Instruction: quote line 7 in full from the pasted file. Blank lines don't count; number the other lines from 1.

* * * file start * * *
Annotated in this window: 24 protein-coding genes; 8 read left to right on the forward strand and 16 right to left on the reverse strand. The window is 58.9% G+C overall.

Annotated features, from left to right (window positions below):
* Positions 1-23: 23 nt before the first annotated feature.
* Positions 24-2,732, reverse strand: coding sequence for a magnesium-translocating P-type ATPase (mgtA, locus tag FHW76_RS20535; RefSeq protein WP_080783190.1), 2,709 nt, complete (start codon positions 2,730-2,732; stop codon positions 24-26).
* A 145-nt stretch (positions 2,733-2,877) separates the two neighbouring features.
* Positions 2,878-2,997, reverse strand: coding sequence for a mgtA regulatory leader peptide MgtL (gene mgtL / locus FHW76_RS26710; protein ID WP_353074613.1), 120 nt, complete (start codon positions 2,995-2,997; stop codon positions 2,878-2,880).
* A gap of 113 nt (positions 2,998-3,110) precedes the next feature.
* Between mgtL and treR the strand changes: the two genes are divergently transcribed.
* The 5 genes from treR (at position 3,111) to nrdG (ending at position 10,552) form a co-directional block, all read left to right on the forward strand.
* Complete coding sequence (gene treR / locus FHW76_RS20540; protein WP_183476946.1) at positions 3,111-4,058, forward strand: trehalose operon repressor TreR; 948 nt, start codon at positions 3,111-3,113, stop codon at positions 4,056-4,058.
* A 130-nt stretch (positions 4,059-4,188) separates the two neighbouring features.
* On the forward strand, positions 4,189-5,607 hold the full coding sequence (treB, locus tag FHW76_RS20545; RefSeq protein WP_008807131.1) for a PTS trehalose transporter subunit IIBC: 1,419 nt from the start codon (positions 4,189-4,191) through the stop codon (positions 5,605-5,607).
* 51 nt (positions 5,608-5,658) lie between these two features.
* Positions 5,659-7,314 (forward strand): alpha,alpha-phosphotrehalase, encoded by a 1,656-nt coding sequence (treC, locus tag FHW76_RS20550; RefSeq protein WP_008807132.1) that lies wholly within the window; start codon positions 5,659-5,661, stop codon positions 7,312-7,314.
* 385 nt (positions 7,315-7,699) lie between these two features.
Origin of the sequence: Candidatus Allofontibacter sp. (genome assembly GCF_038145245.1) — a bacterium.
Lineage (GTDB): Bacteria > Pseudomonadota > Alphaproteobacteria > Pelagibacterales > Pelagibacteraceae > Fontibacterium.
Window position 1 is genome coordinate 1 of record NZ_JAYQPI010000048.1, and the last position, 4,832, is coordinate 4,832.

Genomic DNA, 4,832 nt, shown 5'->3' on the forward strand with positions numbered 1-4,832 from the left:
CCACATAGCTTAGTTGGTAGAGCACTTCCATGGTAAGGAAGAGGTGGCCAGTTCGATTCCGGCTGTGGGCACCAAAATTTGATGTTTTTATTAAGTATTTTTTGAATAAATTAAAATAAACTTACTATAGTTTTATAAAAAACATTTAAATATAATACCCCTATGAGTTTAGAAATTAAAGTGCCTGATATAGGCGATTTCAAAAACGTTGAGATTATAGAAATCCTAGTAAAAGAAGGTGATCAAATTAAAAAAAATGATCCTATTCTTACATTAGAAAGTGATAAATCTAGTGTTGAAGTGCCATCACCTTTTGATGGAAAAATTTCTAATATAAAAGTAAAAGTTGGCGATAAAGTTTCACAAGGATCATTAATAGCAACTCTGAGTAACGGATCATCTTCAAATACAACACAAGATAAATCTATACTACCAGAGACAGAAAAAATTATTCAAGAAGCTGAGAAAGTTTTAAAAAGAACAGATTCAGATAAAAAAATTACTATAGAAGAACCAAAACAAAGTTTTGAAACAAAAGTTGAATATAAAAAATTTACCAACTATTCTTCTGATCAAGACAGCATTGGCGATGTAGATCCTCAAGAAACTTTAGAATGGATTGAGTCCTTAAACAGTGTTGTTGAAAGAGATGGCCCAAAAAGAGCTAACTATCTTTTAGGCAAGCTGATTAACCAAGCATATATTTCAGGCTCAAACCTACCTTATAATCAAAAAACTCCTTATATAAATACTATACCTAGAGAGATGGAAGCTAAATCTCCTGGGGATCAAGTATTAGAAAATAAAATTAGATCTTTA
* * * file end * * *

* A gap of 113 nt (positions 2,998-3,110) precedes the next feature.